HC Deb 08 March 1979 vol 963 cc814-7W
Mr. Robert Hughes

asked the Secretary of State for Social Services when the report of the Jay committee will be published.

Mr. Ennals

My right hon. Friend the Secretary of State for Scotland, my right hon. and learned Friend the Secretary of Sate for Wales and I, have today published the report of the committee of inquiry into mental handicap nursing and care—Cmnd 7648, vols. I and II. We extend our warm thanks to Mrs. Peggy Jay and her committee for all the hard work and thought they have put into producing this far-reaching report on an important and difficult subject.

The report is being widely circulated and comments are being sought. A shortened version, prepared by the Jay committee is also being distributed to staff working with mentally handicapped people in hospitals and local authority accommodation.

We welcome the attention given by the Jay committee to the principles of residential provision for mentally handicapped people, and the stress it lays throughout on the fullest possible integration of mentally handicapped people into the life of the community as a whole—an aim which the Government strongly support.

The Committee makes detailed and radical proposals for the manpower required for the residential care of mentally handicapped people in hospitals and in local authority accommodation, including a new form of training for the staff who provide that care. The report thus raises issues of major importance for the development of mental handicap services which local authorities are providing on an increasing scale, as well as for services provided by the National Health Service. Consultations on the specific training proposals in the report, in particular the concept of a single training body for all staff in this field, will be an important part of the discussions which will now start on the report.

Any major change in the patterns of training would clearly take some years to bring about. But the Government will, in the meantime, seek to discuss urgently with the bodies now responsible for training how far they might adapt their present training arrangements to provide—as soon as possible—greater emphasis on the social aspects of care with particular reference to the special needs of mentally handicapped people on the lines envisaged in the Jay report.

Whether or not the Jay proposals are accepted, the Government recognise that many mentally handicapped people will still require an NHS service for the foreseeable future and that staff who have received training in nursing will continue to have a key role in delivering this service.

The committee makes some bold and imaginative suggestions for changes in the pattern of residential care. Many of these are based on pioneering work already undertaken by field authorities and voluntary bodies. We shall be studying closely the desirability and feasibility of what is suggested in the light of the public debate on the report. In Scotland, the committee's recommendations will be considered in the context of a recent review of services for the mentally handicapped carried out by the Scottish Health Services Planning Council and the Advisory Council on Social Work.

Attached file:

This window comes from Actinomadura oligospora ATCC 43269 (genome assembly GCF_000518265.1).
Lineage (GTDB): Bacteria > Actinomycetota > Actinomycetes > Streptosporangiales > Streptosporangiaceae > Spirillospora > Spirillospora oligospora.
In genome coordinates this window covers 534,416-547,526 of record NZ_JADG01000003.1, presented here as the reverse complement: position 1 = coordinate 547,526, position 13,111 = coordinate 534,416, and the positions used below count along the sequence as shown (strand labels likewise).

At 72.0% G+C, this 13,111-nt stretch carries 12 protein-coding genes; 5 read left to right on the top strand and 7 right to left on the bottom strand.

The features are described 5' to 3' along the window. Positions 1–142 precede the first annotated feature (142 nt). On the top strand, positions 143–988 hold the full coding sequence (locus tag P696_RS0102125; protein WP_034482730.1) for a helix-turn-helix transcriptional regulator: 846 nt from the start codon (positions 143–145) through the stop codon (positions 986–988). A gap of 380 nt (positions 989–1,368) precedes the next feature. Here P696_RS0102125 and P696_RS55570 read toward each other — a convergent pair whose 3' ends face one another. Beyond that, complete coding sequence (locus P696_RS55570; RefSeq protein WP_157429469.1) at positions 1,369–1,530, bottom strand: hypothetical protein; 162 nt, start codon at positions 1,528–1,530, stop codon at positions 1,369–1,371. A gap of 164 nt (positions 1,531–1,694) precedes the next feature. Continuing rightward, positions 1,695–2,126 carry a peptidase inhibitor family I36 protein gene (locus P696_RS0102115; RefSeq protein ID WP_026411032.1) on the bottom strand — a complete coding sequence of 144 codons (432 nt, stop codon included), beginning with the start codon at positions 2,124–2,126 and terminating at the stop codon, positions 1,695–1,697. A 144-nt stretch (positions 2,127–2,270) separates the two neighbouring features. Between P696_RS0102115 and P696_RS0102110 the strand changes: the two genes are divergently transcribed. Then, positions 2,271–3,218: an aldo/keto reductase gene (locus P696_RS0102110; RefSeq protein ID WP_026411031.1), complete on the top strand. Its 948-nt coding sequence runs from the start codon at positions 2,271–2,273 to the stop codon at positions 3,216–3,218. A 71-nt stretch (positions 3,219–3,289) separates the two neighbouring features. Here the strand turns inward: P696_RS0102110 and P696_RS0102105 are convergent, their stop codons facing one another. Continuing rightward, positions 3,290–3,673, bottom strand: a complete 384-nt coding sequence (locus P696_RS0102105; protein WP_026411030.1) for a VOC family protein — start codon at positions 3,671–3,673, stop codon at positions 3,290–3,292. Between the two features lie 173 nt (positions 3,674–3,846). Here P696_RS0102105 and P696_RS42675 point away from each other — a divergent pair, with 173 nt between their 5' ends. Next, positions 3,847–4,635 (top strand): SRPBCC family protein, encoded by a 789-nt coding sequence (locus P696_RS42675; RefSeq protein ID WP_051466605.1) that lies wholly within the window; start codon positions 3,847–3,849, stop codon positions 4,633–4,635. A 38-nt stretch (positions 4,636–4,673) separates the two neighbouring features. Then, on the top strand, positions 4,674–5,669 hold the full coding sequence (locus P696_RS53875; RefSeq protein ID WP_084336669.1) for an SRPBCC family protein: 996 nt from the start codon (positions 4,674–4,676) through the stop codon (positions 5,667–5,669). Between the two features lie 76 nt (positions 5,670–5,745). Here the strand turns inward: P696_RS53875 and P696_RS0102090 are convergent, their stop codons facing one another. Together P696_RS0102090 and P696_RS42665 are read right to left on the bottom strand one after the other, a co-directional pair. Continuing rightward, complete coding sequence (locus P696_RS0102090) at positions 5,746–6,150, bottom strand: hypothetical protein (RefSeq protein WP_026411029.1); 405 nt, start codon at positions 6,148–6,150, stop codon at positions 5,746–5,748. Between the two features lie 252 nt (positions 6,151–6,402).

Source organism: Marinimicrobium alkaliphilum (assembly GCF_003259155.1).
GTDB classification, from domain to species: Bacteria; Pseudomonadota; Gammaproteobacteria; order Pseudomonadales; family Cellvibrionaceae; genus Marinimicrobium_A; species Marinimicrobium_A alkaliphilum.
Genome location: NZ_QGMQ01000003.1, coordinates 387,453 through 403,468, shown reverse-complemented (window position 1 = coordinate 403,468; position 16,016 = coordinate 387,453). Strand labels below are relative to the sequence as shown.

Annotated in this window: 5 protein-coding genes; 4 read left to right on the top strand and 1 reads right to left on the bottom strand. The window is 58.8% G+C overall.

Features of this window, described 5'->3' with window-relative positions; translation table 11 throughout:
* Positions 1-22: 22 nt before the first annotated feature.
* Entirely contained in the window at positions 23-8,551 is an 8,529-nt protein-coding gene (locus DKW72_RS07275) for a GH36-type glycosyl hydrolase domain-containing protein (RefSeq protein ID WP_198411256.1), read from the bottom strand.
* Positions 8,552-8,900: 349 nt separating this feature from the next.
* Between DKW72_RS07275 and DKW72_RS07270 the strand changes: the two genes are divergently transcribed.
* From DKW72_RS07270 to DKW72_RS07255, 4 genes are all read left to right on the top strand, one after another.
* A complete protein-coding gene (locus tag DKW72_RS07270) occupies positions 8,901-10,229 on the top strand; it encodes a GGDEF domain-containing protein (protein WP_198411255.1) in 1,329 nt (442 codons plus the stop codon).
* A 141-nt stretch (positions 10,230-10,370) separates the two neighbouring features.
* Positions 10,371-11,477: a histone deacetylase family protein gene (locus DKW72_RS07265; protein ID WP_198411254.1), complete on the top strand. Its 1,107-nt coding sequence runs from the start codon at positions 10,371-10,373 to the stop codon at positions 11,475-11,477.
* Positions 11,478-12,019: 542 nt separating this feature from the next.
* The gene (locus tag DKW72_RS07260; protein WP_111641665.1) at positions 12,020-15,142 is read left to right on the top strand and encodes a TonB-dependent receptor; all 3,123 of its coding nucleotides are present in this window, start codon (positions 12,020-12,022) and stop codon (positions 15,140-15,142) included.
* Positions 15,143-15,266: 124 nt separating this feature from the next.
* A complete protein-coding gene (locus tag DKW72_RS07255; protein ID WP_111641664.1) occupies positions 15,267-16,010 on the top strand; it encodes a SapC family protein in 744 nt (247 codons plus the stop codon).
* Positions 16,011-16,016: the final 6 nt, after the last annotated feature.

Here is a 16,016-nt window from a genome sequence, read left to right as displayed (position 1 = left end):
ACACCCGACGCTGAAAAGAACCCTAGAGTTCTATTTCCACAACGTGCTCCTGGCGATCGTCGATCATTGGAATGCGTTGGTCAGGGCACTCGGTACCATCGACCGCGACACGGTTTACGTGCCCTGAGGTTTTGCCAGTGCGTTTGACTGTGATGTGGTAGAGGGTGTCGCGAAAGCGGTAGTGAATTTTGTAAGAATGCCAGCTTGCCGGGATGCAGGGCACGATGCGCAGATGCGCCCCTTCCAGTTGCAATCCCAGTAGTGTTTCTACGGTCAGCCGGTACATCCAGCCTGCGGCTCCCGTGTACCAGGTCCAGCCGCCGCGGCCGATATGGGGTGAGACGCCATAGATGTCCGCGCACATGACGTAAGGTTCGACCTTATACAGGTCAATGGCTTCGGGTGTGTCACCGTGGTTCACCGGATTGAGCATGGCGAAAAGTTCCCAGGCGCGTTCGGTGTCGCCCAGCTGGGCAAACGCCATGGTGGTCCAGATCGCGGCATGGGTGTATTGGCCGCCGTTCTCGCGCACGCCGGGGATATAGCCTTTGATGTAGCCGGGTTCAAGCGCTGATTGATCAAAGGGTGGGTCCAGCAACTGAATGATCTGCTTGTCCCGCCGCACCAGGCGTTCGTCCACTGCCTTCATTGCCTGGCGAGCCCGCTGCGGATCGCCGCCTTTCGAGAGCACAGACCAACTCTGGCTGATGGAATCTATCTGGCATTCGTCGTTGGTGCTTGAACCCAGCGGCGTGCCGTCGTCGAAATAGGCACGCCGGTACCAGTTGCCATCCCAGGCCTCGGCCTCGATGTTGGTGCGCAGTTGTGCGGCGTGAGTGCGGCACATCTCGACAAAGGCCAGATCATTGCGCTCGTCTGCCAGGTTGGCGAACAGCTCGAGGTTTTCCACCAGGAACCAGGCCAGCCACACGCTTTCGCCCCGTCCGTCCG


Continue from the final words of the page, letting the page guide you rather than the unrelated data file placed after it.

In England and Wales the basic principles set out in the 1971 White Paper "Better Services for the Mentally Handicapped"—in particular the emphasis on community care—remain valid. But questions about the pace and direction of change are being raised not just by the Jay report but by the National Development Group, field staff and others. As I briefly indicated last year, I have decided that may Department should review, in consultation with the National Development Group, the present progress on the policies set out in the White Paper and the way these need to be developed. The pattern and progress of services for the mentally handicapped in Wales will be reviewed separately by the Welsh Office.

As the review in England proceeds, it is intended to publish a series of discussion documents on the findings. The response to these documents, together with the results of the consultations on the manpower and training proposals in the Jay report, will be taken into account in deciding the guidelines needed by health and local authorities for their future care of mentally handicapped people.

Some of the questions we shall be looking at in this review are:

How is the incidence and prevalence of mental handicap and associated handicaps changing—for example because of better preventive measures and improved life expectancy?

What kinds of services should we be providing to meet the varied needs of mentally handicapped individuals and their families—for example the best balance between day care and support in the home?

How can these varied services best be provided in each locality? What are the implications for the organisation and staffing of services? What buildings will be needed?

Did the White Paper get the balance between health and local authority services right? If not, what changes are required? What part can the voluntary movement play?

What are the stages by which it will be practicable to move from the patterns of provision we have now to those desired in the future, taking into account resources and other constraints?

How best can progress in improving the quality and level of services be assessed and encouraged?

The Government's plans for developments in the mental handicap field—including their response to the Jay Committee's proposals—which the Committee acknowledge would have substantial resource implications—will necessarily be constrained by the availability of resources and other needs within the health and personal social services. But mentally handicapped people will continue to be a priority for additional resources and the coming public debate will help to determine the most effective way of providing them with better services.

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